C T McBride
Thu, 15 May 2003 15:06:10 +0100 (BST)
I'm sorry about the level of consternation this discussion seems to be
generating, so let me attempt to clarify my previous remarks.
The diagonalization argument which shows that any total language
misses some total programs is the usual one: Godel-code everything in
sight, then make the alleged universal program eat a twisted copy of
itself. It's the Epimenides/Cantor/Russell/Quine/Godel/Turing
argument. And it goes like this...
Suppose we have a programming language in which all expressions
compute to a value excluding bottom. For sake of argument, let's
code expressions and values as natural numbers (an ascii source file
is just a big number; so is a finite output). In particular, every
function f from Nat to Nat which lives in the language is quoted by a
code (quote f) :: Nat, and we know a total function which unquotes,
executing a coded f at a given argument
eval :: Nat -> (Nat -> Nat)
eval (quote f) x = f x
eval _ _ = 0
Given such a function, I can summon up its evil cousin, with spec:
evil :: Nat -> Nat
evil code = 1 + (eval code code)
Now, if eval is total, so is evil. But if evil lies within our language,
it will have a number. Without loss of generality, quote evil is a human
number and that number is 666. So, we get
= 1 + (eval 666 666)
= 1 + evil 666
which is plainly untrue.
Hence evil is a total function which is not expressible in the language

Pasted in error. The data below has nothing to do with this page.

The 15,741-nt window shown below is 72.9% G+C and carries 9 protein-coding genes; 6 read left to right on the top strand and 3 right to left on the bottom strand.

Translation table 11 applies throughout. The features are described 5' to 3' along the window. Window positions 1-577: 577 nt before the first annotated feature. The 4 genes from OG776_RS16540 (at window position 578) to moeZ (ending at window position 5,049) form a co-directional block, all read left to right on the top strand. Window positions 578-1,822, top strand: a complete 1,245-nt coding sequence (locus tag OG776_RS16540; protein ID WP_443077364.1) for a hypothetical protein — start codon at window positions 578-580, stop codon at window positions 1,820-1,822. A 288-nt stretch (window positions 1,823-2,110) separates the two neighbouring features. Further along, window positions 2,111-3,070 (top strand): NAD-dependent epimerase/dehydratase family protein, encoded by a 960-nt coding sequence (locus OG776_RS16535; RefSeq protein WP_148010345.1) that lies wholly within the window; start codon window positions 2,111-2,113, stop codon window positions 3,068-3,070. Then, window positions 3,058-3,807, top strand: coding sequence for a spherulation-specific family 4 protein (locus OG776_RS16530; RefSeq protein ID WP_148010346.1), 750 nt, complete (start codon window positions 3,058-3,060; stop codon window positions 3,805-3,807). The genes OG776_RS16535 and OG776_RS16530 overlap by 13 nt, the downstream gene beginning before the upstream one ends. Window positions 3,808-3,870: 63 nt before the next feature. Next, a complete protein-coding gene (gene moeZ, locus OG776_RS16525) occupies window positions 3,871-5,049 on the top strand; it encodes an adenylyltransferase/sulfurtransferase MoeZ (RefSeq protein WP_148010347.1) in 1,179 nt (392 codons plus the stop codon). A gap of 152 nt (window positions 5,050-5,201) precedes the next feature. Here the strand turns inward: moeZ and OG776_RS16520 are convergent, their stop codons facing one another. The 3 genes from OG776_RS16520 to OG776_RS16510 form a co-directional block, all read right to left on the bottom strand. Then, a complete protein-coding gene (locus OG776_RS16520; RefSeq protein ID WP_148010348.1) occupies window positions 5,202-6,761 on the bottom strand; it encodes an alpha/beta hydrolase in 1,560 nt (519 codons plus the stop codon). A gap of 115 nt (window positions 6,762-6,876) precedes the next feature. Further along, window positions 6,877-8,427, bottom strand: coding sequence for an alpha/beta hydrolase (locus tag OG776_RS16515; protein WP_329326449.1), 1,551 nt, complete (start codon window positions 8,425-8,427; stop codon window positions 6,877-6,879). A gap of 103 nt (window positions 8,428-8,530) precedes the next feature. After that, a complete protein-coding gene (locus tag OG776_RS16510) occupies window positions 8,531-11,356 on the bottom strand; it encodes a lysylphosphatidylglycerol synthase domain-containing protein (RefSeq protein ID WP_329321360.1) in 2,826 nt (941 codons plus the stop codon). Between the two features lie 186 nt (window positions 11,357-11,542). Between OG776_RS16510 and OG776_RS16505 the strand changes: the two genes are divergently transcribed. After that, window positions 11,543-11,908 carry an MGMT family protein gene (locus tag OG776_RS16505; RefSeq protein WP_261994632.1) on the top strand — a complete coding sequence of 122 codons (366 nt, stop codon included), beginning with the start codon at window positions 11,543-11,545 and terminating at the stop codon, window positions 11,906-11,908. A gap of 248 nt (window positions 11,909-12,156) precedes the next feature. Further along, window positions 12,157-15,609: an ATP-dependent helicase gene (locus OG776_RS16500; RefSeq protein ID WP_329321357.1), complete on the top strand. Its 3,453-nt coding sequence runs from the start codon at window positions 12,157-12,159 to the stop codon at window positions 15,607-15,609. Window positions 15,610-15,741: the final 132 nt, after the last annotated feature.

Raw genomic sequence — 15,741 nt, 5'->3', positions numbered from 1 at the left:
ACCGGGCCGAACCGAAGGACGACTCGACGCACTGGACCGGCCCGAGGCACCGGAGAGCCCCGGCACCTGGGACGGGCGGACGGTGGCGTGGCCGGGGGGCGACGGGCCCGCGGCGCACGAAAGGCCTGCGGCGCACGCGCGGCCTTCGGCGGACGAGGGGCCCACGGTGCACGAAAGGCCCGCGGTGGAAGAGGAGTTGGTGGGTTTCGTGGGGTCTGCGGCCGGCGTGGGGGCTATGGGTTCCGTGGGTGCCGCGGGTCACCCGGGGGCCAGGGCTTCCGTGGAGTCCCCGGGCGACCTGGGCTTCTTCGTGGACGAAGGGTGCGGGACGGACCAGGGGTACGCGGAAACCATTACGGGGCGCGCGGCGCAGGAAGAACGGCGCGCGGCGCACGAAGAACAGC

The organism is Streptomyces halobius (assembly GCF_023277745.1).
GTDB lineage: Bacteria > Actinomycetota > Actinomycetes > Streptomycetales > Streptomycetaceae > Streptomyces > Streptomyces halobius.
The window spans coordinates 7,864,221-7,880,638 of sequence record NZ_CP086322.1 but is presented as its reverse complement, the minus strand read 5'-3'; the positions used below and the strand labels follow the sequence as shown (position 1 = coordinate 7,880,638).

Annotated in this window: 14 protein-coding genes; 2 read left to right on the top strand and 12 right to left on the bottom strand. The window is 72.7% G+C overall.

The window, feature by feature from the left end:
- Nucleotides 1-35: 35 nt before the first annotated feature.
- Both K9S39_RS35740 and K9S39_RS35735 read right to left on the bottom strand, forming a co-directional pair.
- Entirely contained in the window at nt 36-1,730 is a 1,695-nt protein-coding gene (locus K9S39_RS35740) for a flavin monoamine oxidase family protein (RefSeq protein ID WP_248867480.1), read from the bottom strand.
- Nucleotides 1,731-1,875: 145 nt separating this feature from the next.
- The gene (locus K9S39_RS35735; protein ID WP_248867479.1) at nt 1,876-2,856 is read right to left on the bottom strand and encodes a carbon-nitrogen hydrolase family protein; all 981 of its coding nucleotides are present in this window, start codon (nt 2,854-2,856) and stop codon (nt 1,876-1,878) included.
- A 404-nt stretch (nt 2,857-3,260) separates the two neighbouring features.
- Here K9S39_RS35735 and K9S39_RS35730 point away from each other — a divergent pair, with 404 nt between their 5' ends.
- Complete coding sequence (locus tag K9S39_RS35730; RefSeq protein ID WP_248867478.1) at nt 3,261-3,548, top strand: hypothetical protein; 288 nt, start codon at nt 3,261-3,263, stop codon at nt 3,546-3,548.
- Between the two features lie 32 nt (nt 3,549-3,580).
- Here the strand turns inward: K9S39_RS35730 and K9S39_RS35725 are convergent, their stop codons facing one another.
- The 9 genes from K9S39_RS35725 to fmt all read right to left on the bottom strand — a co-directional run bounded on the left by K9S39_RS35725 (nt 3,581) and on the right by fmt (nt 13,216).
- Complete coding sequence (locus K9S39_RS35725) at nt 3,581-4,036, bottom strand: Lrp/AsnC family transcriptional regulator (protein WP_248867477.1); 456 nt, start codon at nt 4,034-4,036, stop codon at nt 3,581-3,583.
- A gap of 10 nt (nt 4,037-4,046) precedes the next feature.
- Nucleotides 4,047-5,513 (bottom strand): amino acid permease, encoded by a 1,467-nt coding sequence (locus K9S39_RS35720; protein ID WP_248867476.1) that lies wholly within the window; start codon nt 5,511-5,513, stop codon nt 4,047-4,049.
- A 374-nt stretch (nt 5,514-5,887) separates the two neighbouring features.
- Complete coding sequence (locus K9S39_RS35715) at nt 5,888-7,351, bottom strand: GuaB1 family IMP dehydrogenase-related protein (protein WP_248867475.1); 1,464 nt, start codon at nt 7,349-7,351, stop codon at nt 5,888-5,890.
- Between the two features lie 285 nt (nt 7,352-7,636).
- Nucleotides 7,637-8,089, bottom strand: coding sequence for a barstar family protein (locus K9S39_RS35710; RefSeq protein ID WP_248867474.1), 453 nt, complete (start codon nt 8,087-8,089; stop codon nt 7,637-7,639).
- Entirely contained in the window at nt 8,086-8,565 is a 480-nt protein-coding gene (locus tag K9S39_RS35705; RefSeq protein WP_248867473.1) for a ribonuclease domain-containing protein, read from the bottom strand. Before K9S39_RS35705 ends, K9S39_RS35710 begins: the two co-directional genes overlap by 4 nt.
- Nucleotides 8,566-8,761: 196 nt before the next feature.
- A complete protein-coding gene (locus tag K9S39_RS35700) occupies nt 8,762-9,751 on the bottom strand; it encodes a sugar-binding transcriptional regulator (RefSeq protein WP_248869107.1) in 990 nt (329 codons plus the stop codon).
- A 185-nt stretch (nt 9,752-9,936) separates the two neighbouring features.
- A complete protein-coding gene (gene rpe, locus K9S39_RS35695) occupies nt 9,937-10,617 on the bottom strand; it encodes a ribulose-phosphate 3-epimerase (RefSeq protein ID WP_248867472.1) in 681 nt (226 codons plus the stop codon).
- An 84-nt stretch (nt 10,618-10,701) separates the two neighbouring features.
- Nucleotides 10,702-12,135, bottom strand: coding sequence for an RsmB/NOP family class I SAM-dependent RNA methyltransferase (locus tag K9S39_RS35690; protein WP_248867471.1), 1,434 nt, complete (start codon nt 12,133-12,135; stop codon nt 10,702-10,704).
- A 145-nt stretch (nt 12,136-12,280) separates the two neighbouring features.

(so eval better not be expressible either).
Of course, for any language of total functions, its Halting Problem is
trivial, but that's beside the point. There is no largest class of
recognizably terminating programs, because no such class can include
its own *evaluation* function, which is by definition terminating.
Given a total language L, we can always construct a strictly larger
language L', also recognizable, which also includes the eval function
Meanwhile, back in the cafe, why should Haskellers give a monkeys? Two
reasons: one pertinent now, one potential.
Firstly, when we make (or Haskell derives) recursive instance
declarations, we might like to know that
(1) the compiler will not go into a spin when attempting to compute the
object code which generates the dictionary for a given instance
(2) the code so generated will not loop at run-time
You might argue that (1) is not so important, because you can always
ctrl-C, but (2) is more serious, because if it fails, you get the
situation where the compiler approves your program, then breaks it
by inserting bogus code, promising to deliver an instance which does
not actually exist.
To guarantee these properties, we essentially need to ensure that the
instance declaration language is a terminating fragment of Prolog. The
various flags available now are either way too cautious or way too
liberal: what's a suitable middle way? There is no most general choice.
Secondly, might it be desirable to isolate a recognizable sublanguage of
Haskell which contains only total programs? Pedagogically, Turner argues
that it's useful to have a `safe' language in which to learn.
Rhetorically, making bottom a value is just sophistry to hide the fact
that looping and match failure are pretty bad side-effects available
within an allegedly pure language---preferable to core-dumps or wiping
your hard drive, but still bad. Logically, if you want to show a program
is correct, it helps if you can get its totality for free. Pragmatically,
there are fewer caveats to optimizing bottomless programs.
As we've seen, such a sublanguage (perhaps called `Ask', a part of Haskell
which definitely excludes Hell) cannot contain all the angels, but it
certainly admits plenty of useful ones who can always answer mundane
things you might Ask. It's ironic, but not disastrous that lucifer, the
evaluation function by which Ask's angels bring their light, is himself an
angel, but one who must be cast into Hell.